The Guns of August 1914 mark the start of events that would plunge the planet into its first worldwide war. In the first months following the outbreak of combat, hundreds of thousands of men died in the carnage. On the first eve of Christmas since the beginning of hostilities one small sector of the battlefield, Scots and French soldiers opposite Germans, spontaneously breaks out in peace in the true-event story of “Joyeux Noel.”
Laura's Review: B
Robin's Review: B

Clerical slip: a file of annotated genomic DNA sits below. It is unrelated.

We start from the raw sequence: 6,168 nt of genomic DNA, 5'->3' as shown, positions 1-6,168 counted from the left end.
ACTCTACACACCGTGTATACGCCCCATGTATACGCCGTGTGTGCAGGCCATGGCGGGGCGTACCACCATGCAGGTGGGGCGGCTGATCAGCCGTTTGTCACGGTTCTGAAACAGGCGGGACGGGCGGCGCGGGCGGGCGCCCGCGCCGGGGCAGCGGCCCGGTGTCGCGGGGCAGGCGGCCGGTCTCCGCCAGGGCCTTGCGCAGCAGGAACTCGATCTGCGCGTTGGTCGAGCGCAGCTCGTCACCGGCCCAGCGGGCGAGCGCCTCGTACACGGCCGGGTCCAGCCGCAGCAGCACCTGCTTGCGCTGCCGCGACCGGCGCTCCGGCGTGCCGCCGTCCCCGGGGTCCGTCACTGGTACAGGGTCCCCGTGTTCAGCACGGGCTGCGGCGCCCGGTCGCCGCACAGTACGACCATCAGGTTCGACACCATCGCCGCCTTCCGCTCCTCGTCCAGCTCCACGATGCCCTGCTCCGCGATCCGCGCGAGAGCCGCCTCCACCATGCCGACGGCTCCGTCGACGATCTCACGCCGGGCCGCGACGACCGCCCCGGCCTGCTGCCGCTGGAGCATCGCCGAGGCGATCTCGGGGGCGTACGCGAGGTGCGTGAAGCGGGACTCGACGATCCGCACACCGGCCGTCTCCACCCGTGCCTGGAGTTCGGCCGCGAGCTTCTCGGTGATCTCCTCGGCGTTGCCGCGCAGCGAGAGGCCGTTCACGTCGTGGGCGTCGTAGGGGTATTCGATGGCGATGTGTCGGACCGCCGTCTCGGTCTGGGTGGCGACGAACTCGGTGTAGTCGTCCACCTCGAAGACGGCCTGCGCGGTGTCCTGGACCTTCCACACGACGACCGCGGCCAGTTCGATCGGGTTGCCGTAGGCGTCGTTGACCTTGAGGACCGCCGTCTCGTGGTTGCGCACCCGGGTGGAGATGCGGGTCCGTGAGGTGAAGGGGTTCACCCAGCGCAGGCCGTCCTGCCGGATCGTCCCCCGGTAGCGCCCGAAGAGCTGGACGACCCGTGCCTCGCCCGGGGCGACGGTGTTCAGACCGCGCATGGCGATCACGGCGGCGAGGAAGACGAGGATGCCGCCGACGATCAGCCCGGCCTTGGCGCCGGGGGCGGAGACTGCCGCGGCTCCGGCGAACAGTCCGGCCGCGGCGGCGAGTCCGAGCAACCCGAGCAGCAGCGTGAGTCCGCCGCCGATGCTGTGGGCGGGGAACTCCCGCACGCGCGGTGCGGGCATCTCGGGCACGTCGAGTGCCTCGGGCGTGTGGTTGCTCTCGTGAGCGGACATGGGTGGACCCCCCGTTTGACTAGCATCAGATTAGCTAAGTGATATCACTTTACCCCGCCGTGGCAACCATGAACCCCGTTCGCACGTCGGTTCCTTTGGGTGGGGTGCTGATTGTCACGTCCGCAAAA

I read Stanley Wietraub’s amazing non-fiction book, Silent Night, not long ago. It chronicled that special Christmas Eve, in many spots along the battle lines between Allies and their German foes, when troops on both sides decided that Christ’s birthday was just cause to call a truce, even for just a little while. This spontaneous declaration of peace resonated throughout the high commands, when discovered. But, for those few hours, the average grunt could rest in the peace that, for the first time in months, no one was trying to kill him. Sadly, after the all-too-brief respite, the war would drag on for nearly four more years, leaving millions more dead in its wake. Writer-director Christian Carion, a newcomer to these shores, shows immense skill and craftsmanship in his remarkable sophomore film that focuses on a very tiny portion of the WWI front where troops, led by three lowly lieutenants – German Horstmeier (Daniel Bruhl), Scotsman Gordon (Alex Ferns) and French officer Audebert (Guillaume Canet) – reach out to each other on this very special night. It’s early enough in the war where the men are amply supplied with the fixings, including beer, wine and (of course, for the French) champagne and cognac, to celebrate the holiday. A gift from the Kaiser to his troops – 100000 Christmas trees – and the appearance of famous German tenor Nikolaus Sprink (Benno Furmann) and his beautiful Danish partner and lover, Anna Sorensen (Diane Kruger), who serenade both sides in the trenches, proves the catalyst for the much-welcomed truce. At first, the men on both sides enjoy Nikolaus’s melodious voice as he sings “Silent Night” and other Xmas songs familiar on both sides. This leads to all of the combatants leaving their guns behind to break bread and hoist a few with their mortal enemy. Helmer Carion took on a big task in attempting to bring the true-life magic of the Christmas Truce of 1914 to life and, I’m glad to say, succeeds in a very satisfyingly manner. He musters his cast of hundreds expertly as he focuses on the points of view of the section commanders, the men, a priest turned stretcher-bearer, Nikolaus and the lovely Anna. The latter relationship, with Anna willing to do anything to save and be with Nikolaus, forms a believable love story as Anna uses her and Nikolaus’s fame to be with him, if but briefly. Love soothes the savage breast. Joyeux Noel” is well cast from top to bottom. The five leads – the three lieutenants, who are only too happy to have peace break out in their tiny section of the front, and singers Nikolaus and Anna who are the fairy story catalyst for the spontaneous celebration – are all fully drawn by the script, by helmer Carion, and by the actors who portray them. There is a palpable sense of honor and compassion given to the officers with each having a bit of back story to help flesh them out. Despite the war, the three find themselves to be true comrades-in-arms. Nikolaus and Anna are a fairytale couple whose love for the beauty of their music inspires her to go to the highest levels (the German crown prince himself) to free her lover, if for but a day, from the carnage of war for a command performance. Afterward, they spirit themselves to the German Army front lines where Nikolaus serenades his troops with beautifully sung Christmas songs. When the Scottish bagpipers join in, the soldiers from both sides sing along. Nikolaus walks into no-man’s-land risking possible death but, instead, prompts all the troops to leave their weapons behind and greet each other in a moment of peace. Food, drink and a sense of comradeship replace the usual grind of bloody warfare. The supporting cast is richly populated with credible character actors that contribute to the verisimilitude of “Joyeux Noel.” Gary Lewis, as Anglican priest-turned-battlefield-medic, Palmer, is the constant voice of pacifism and spiritual protection for his flock. Stephan Robertson plays the angst-ridden Scottish fusilier Jonathan, giving a sorrowful performance as a young man who just lost his brother by the hand on the Hun and won’t give into the peace that pervades the night. Dany Boon, as Audebert’s aide Ponchel, is endearing in his loyalty to his commander and his mother, caught behind the German lines. He is the focus of the tragic irony that finishes “Joyeux Noel.” Techs are top notch with great attention to costuming details, by Alison Forbes-Meyler, that outfit the troops in early WWI uniforms. Production design by Jean-Michel Simonet recreates this tiny corner of the trench warn well. Director of photography Walther Vanden Ende’s lens captures the fraternization between enemies crisply. If you are not familiar with the true-life events of the real Christmas Truce you might think this is just a bunch of Hollywood-like unbelievable hokum. But, knowing the events of that singularly unique evening puts “Joyeux Noel” as a believable chronicle that makes the futility and horror of World War One hit home.